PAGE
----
How to Create More Powerful Answers to Interview Questions for a Job

You can create more powerful answers to interview questions for a job of your dreams, using this one technique. 

You may be seriously worried that you can’t get the job:

Overqualified?

Thick accent?

Want to be more memorable?

Stories can help you craft those answers to interview questions for a job in any field.

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A little over a week ago, I was contacted by a new Interview Success Formula customer, whom we’ll call Ned. Overall, Ned is a pretty impressive individual. Ned speaks 5 languages and has managed teams of up to 15 people around the world. But his results in the job market were not as strong.

Despite strong qualifications, Ned was turned down in recent interviews because employers felt his English wasn’t good enough.

Personally, I found this to be inaccurate. Ned’s accent is noticeable, but by the end of my 15-minute phone conversation with Ned, I had gotten used to it and found his English to be strong.

So what happened to Ned?

Like job seekers who are deemed “overqualified”, Ned’s interviewers had typecast him, and then stopped paying attention. Perhaps, they were afraid that they would be unable to relate to Ned. Whatever, the cause they stopped seeing Ned as a person.

This past week, Ned’s interview went differently. Because this time, his answers to job interview questions were different in one crucial way.

Ned told me that he started including stories. He shared the past experiences that proved his qualifications for this position.

Sometimes, he had his interviewers laughing out loud because of his stories.  At other moments, they were so intrigued that they would ask him to expand on his shorter 1-2 minute story answers, to double that length.

After the formal interview questions and answer session for the job was over, Ned got a personal tour of the facility, and was told that while there were still more candidates to interview that week, he was the most qualified to date.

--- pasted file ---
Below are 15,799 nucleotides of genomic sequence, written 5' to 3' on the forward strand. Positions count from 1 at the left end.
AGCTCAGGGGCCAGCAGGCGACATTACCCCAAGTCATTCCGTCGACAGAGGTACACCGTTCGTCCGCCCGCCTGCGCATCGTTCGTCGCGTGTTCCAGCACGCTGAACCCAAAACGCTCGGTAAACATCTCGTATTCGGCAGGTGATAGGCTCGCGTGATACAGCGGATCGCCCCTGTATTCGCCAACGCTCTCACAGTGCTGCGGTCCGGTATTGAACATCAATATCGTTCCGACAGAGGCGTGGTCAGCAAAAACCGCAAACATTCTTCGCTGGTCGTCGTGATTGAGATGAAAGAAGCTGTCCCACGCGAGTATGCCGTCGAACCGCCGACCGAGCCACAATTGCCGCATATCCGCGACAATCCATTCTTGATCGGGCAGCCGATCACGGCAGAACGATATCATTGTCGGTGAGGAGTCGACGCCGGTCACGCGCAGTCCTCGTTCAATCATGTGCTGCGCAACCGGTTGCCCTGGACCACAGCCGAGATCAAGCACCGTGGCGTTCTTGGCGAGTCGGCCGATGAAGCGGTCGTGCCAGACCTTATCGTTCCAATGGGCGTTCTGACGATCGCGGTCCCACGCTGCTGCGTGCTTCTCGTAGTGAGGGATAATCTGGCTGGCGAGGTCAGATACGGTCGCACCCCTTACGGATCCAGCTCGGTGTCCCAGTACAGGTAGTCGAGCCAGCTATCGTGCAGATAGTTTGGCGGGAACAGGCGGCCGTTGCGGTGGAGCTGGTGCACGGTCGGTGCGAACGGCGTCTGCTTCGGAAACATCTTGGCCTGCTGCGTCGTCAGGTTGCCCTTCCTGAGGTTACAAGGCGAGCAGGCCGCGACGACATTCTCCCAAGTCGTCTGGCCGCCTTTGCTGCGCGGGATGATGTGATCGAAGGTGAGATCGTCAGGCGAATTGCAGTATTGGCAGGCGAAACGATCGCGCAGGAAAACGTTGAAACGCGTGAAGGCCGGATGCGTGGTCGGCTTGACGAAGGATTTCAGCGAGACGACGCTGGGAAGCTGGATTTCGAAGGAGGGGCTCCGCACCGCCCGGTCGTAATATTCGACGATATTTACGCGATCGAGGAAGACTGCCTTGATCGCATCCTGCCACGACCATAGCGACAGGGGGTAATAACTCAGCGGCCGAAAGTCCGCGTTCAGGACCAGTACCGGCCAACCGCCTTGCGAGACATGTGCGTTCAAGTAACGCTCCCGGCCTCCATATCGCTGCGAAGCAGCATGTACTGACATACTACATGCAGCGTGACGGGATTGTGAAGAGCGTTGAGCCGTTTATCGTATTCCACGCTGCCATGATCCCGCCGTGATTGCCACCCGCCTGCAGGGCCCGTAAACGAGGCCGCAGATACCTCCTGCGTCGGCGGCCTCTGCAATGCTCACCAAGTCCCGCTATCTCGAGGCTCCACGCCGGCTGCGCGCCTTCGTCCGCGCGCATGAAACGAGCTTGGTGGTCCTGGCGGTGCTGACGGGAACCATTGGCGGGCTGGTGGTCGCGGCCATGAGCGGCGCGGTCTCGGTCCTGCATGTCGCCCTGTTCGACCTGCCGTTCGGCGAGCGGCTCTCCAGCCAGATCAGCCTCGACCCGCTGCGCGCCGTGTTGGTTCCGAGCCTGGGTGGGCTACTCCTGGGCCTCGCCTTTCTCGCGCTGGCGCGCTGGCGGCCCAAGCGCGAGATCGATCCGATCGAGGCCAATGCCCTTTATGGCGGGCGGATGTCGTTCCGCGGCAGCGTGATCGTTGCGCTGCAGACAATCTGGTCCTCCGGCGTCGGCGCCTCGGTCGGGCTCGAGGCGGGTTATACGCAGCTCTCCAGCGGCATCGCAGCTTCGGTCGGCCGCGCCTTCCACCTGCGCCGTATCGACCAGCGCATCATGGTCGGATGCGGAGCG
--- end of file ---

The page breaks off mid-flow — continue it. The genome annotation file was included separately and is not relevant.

Why was the reaction to Ned and his answers so different?

Ned captured the interviewers’ attention. They stopped listening for his accent, and started listening to the stories he was sharing in his answers. After listening, they found that despite Ned’s different background they could relate to him and his experiences, and even share a laugh together. 

If you are like most job seekers, you will be like Ned. Like the vast majority of job seekers, you won’t be the perfect candidate for the job. You will break from the mold in one way or another, which can give an interviewer pause.

To prevent these potential differences from getting in the way, for nearly every question, add stories in your answers. Show that you are a real person the interviewer can connect with and can trust to deliver the work that needs to get done in this job.

Remember, you can be highly qualified like Ned and a great worker. Those talents are separate from any struggles you may face on the job market and in the interview process. Make sure to use stories and learn what is necessary to prepare powerful answers to interview questions of the job you want.

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 Read more articles by Alan Carniol (See below)